It is, perhaps, either a sad testament to human nature, or an indicia of the power of great literature, that the story of the fate of one (fictional) man, Rubashov, can feel more compelling than the narrative descriptions found in history texts such as Stalin: The Court of the Red Tsarand Stalin and His Hangmen: The Tyrant and Those Who Killed for Him of the fate of millions during the purges.

Further, whereas these works go a long way towards explaining what happened and how it happened, Rubashov's self-crticial analysis, and his dialogues with Ivanov and then Gletkin in Darkness at Noon go a long way toward explaining why the purges happened. It helps explain the mindset of those many, like Rubashov, who confessed their non-existent sins before their ineveitable demise. It also goes a long way to explaining why so many millions of people actively participated in the denunciations that accompanied the purges and show trials.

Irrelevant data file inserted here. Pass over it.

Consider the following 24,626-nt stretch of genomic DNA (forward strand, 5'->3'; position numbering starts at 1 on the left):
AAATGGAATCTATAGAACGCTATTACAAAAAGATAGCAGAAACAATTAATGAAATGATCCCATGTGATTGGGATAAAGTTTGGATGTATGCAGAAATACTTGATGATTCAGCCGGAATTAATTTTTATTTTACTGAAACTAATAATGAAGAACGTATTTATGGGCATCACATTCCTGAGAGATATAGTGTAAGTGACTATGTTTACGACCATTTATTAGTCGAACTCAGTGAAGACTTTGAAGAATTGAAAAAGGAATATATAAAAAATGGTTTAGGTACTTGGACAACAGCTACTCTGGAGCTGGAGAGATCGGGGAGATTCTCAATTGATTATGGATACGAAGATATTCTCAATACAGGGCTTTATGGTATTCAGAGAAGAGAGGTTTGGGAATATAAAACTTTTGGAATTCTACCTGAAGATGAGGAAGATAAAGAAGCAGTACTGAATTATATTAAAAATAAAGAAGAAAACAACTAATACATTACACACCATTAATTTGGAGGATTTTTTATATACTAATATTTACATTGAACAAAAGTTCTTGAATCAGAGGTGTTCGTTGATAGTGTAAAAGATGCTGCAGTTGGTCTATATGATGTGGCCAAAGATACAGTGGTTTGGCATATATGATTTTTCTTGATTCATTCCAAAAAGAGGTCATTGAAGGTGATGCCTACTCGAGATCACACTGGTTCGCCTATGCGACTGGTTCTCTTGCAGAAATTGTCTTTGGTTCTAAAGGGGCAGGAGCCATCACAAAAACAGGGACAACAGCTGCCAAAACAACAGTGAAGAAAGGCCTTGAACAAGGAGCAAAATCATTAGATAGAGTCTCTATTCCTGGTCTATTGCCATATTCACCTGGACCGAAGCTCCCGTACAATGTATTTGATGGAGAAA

During the height of the proceedings against him during his Presidency, former President Clinton compared himself to Rubashov. Clinton's comparison to Rubashov is rich with unintended irony.
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12 Comments 87 of 90 people found this helpful. Was this review helpful to you? Yes No Sending feedback...
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Format: Paperback
Set during the Stalinist purges and show trials, `Darkness at Noon' presents a fictionalized account of the interrogation and breaking of a (former) communist leader `Rubashov'. Under Stalin, 'former communists' were limited to those persons about to be executed, already executed, or waiting to be uncovered. As an original Bolshevik, a leader of the 1917 revolution, Rubashov's disillusionment was simply inadmissible to Number One (as Stalin is referred to by Koestler).